Nuxeo Security System

Updated: March 18, 2024

The Nuxeo repository security relies on a list of unitary permissions that are used within the repository to grant or deny access. These atomic permissions (Read_Children, Write_Properties ...) are grouped in Permissions Groups (Read, Edit, Everything ...) so that security can be managed more easily.

Nuxeo comes with a default set of permissions and permissions groups but you can contribute yours too.

Contextual Security

In the Nuxeo Platform, security is contextual to a Document inside the repository. There is no notion of a global permission: permissions are always contextual to a content object.

For example:

  • You can have the "manage" permission to a given folder, workspace, domain or repository.
  • You can have read access on a specific document.

ACL Model

The main model for security management is based on an ACL (Access Control List) system.

Each document can be associated with an ACP (Access Control Policy). This ACP is composed of a list of ACLs that itself is composed of ACEs (Access Control Entry).

Each ACE is a triplet:

  • User or Group,
  • Permission or Permission group,
  • Grant or deny.

ACPs are by default inherited: security check will be done against the merged ACP from the current document and all its parent. Inheritance can be blocked at any time if necessary.

Each document can be assigned several ACLs (one ACP) in order to better manage separation of concerns between the rules that define security:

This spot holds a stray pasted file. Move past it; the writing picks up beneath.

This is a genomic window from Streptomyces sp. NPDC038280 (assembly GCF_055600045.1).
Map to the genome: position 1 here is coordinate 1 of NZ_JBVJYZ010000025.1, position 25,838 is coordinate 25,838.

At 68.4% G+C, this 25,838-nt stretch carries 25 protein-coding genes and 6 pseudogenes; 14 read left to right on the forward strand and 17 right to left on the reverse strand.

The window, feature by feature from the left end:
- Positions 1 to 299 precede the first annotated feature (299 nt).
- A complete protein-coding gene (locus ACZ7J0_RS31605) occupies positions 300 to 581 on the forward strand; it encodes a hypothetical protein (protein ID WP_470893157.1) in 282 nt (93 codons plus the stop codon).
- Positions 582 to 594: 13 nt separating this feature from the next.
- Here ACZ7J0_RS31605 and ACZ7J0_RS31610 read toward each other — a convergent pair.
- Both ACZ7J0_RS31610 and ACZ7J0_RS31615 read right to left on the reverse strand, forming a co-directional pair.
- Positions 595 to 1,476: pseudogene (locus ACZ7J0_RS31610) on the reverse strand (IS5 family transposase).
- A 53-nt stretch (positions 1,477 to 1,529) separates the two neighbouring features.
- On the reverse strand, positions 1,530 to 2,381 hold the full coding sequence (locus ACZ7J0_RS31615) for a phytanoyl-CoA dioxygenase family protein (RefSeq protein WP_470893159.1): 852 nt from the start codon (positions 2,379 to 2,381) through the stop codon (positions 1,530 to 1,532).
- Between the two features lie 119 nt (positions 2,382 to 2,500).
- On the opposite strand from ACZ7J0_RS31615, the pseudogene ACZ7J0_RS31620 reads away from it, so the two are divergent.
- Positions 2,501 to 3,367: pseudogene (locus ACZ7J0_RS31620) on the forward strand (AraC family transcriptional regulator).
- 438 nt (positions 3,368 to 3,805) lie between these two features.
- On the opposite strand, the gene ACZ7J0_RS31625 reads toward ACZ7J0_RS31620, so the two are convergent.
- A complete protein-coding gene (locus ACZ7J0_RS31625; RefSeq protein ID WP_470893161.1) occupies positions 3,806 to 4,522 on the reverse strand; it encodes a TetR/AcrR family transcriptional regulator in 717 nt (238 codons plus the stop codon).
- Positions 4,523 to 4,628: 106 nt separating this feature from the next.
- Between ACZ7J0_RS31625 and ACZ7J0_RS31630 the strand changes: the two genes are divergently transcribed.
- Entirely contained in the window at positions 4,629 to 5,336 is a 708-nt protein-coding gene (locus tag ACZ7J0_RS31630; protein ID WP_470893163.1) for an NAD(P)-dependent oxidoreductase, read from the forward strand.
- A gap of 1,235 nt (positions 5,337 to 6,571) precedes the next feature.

• The document has a default ACL: The one that can be managed via back-office UI,
  • The document can have several workflows ACLs: ACLs that are set by workflows including the document.

Thanks to this separation between ACLs, it's easy to have the document return to the right security if workflow is ended.


Nuxeo defines a set of atomic permissions: READ_PROPERTIES, ADD_CHILDREN, READ_LIFECYCLE ...

Nuxeo defines groups of permissions: READ, WRITE, MANAGE

The repository always checks the Atomic permissions.

You can define custom permissions and groups of permissions.

You can use Core API to check permissions explicitly: session.hasPermission(Document, Perm).

Permissions are checked against:

  • ACLs that are stored inside Documents,
  • inherited ACLs,
  • security policies (custom Java code that can enforce security contraints)

Permissions Checks

Any access to the repository (including searches) will always enforce permission checks.

The security model being based on the content, in most cases services will simply rely on the repository to do the check on atomic permissions. However, it is also possible to have explicit check, possibly on a dedicated permission.

For higher level services and UI, you usually want to do a pre-check to avoid displaying an action (button, link ...) that the user is not allowed to perform.

For that the Nuxeo Platform uses the Action and Filter system:

Filters are a guard on top of the low level permission check. They are usually defined using a mix of:

  • permissions checks,
  • group membership,
  • document types,
  • EL expression.

Non Contextual Checks

Sometimes, you may need to do a check globally, without any underlying context. For that there are several options:

  • Use groups (or virtual groups) to check for a capacity. This is how we manage global screens in the Nuxeo Platform. Virtual groups and roles are basically the same. You can contribute specific virtual groups using the GroupComputer Service.

  • Use the Role attribute of the Principal. Via UserManager you can contribute your own principal.

  • Use a normal permission check on a dedicated repository object:

    • inside personal workspace,
    • inside a hidden root of the repository,
    • ...

Adding Custom Security Logic

There are several possibilities:

  • You can define custom permissions or groups of permissions.
  • You can add Security Policies:

    • Document attributes vs User attributes: Documents with amount > X are only accessible to user with level >Y.
    • Document state or lock vs groups
    • Any custom logic
  • You can configure custom action filters: primitives + EL and custom beans.
  • You can configure the user profile:
    • custom attributes,
    • virtual groups.